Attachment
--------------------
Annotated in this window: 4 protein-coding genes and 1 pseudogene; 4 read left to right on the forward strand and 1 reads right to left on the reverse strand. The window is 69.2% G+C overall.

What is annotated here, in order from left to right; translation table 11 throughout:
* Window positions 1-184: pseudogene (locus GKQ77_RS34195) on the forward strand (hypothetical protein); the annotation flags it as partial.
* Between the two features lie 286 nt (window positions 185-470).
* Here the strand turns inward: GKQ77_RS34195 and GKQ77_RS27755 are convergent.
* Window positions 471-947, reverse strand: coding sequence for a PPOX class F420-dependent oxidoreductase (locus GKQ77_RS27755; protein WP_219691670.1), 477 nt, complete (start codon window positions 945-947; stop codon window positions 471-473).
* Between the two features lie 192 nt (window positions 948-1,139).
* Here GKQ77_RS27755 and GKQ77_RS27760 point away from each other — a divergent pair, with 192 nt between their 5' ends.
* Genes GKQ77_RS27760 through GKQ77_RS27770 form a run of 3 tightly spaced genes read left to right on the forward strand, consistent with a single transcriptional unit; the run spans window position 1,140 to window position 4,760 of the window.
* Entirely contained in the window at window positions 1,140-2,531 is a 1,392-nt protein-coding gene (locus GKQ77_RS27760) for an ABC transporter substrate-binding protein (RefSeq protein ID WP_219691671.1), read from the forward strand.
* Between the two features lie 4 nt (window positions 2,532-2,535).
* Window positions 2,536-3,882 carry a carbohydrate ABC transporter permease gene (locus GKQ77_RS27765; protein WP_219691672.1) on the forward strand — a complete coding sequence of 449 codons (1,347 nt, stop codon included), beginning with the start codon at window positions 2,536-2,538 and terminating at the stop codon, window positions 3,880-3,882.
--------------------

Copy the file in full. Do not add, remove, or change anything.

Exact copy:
Annotated in this window: 4 protein-coding genes and 1 pseudogene; 4 read left to right on the forward strand and 1 reads right to left on the reverse strand. The window is 69.2% G+C overall.

What is annotated here, in order from left to right; translation table 11 throughout:
* Window positions 1-184: pseudogene (locus GKQ77_RS34195) on the forward strand (hypothetical protein); the annotation flags it as partial.
* Between the two features lie 286 nt (window positions 185-470).
* Here the strand turns inward: GKQ77_RS34195 and GKQ77_RS27755 are convergent.
* Window positions 471-947, reverse strand: coding sequence for a PPOX class F420-dependent oxidoreductase (locus GKQ77_RS27755; protein WP_219691670.1), 477 nt, complete (start codon window positions 945-947; stop codon window positions 471-473).
* Between the two features lie 192 nt (window positions 948-1,139).
* Here GKQ77_RS27755 and GKQ77_RS27760 point away from each other — a divergent pair, with 192 nt between their 5' ends.
* Genes GKQ77_RS27760 through GKQ77_RS27770 form a run of 3 tightly spaced genes read left to right on the forward strand, consistent with a single transcriptional unit; the run spans window position 1,140 to window position 4,760 of the window.
* Entirely contained in the window at window positions 1,140-2,531 is a 1,392-nt protein-coding gene (locus GKQ77_RS27760) for an ABC transporter substrate-binding protein (RefSeq protein ID WP_219691671.1), read from the forward strand.
* Between the two features lie 4 nt (window positions 2,532-2,535).
* Window positions 2,536-3,882 carry a carbohydrate ABC transporter permease gene (locus GKQ77_RS27765; protein WP_219691672.1) on the forward strand — a complete coding sequence of 449 codons (1,347 nt, stop codon included), beginning with the start codon at window positions 2,536-2,538 and terminating at the stop codon, window positions 3,880-3,882.